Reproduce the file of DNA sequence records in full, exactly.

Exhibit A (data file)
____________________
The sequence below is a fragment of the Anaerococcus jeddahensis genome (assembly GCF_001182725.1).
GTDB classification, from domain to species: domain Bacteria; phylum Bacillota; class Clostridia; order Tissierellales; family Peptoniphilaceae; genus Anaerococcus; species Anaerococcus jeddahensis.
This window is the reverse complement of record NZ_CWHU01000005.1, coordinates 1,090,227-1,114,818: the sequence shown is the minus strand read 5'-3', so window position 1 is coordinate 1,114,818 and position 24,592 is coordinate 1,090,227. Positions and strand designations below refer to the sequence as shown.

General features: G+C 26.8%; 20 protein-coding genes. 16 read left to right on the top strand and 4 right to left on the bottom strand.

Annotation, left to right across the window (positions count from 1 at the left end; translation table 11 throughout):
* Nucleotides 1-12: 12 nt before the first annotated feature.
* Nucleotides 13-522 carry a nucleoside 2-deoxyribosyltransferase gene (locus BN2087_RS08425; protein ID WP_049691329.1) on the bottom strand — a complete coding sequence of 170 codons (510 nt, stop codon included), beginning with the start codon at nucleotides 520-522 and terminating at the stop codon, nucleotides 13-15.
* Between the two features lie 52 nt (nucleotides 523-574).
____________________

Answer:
The sequence below is a fragment of the Anaerococcus jeddahensis genome (assembly GCF_001182725.1).
GTDB classification, from domain to species: domain Bacteria; phylum Bacillota; class Clostridia; order Tissierellales; family Peptoniphilaceae; genus Anaerococcus; species Anaerococcus jeddahensis.
This window is the reverse complement of record NZ_CWHU01000005.1, coordinates 1,090,227-1,114,818: the sequence shown is the minus strand read 5'-3', so window position 1 is coordinate 1,114,818 and position 24,592 is coordinate 1,090,227. Positions and strand designations below refer to the sequence as shown.

General features: G+C 26.8%; 20 protein-coding genes. 16 read left to right on the top strand and 4 right to left on the bottom strand.

Annotation, left to right across the window (positions count from 1 at the left end; translation table 11 throughout):
* Nucleotides 1-12: 12 nt before the first annotated feature.
* Nucleotides 13-522 carry a nucleoside 2-deoxyribosyltransferase gene (locus BN2087_RS08425; protein ID WP_049691329.1) on the bottom strand — a complete coding sequence of 170 codons (510 nt, stop codon included), beginning with the start codon at nucleotides 520-522 and terminating at the stop codon, nucleotides 13-15.
* Between the two features lie 52 nt (nucleotides 523-574).